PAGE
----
Everywhere in the news I am hearing about the R. Kelly Docuseries that interviews over 50 women who were victims of his alleged abusive behavior. They are saying it is a must see and brings to light all that his victims went through. I imagine how difficult it was for the victims to come forward, to be able to speak about their experience to the interviewer and to the nation of viewers. I also imagine what it is like for the producers of the series to create a show that is balanced, that cares for the victims, that represents the complexity of the issue of sexual and domestic violence.
We are always discussing this balance here at DVRC, Inc. We ponder how we should deliver our message that is caring and comforting for victims and their experience and also mobilizing to our community. As I prepare curriculum and presentations I think about what stories should be shared.
I want to share the story of the victim I worked with that the violence left her one step from death, so that people will see that domestic violence is deadly and must be taken seriously and not seen as “troubles” between couples. But then I worry if I focus too much on the stories of physical violence, people will forget that domestic violence comes in all forms: emotional, psychological, and financial. I’m concerned that when we share one person’s story it becomes the image of what domestic violence looks like and someone who really needs help may say to her/his self, “that doesn’t look like what I’m going through, so I shouldn’t go there for help” or “that is terrible, mine isn’t worth going for help”.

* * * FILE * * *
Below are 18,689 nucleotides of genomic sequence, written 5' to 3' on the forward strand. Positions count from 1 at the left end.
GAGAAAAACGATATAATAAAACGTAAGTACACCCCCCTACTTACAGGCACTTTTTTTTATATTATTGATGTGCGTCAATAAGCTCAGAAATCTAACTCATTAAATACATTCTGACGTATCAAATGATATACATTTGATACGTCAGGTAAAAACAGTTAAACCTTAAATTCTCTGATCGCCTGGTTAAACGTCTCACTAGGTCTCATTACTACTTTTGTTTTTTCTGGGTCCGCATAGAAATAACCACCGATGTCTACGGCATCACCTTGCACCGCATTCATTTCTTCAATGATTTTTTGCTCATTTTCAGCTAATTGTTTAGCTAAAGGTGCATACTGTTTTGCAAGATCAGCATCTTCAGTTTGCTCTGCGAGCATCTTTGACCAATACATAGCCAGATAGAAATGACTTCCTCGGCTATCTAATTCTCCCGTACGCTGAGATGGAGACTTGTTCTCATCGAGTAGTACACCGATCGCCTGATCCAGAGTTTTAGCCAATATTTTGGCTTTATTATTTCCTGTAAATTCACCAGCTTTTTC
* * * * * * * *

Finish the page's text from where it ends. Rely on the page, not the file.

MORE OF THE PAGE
Mostly I’m afraid of sharing the story and the judgment that is unleashed on the victim. Blame and stigma are a real part of what victims face when sharing their story. There seems to be mountains of support heaped on the offender, chances and opportunities to defend themselves and tell their side. We cast doubt on the truthfulness of the story and badger the victim to prove it. The saddest part of the R. Kelly Docuseries for me is that the streaming of his music went up after it aired. Our society failed to hold him accountable and failed to support his victims.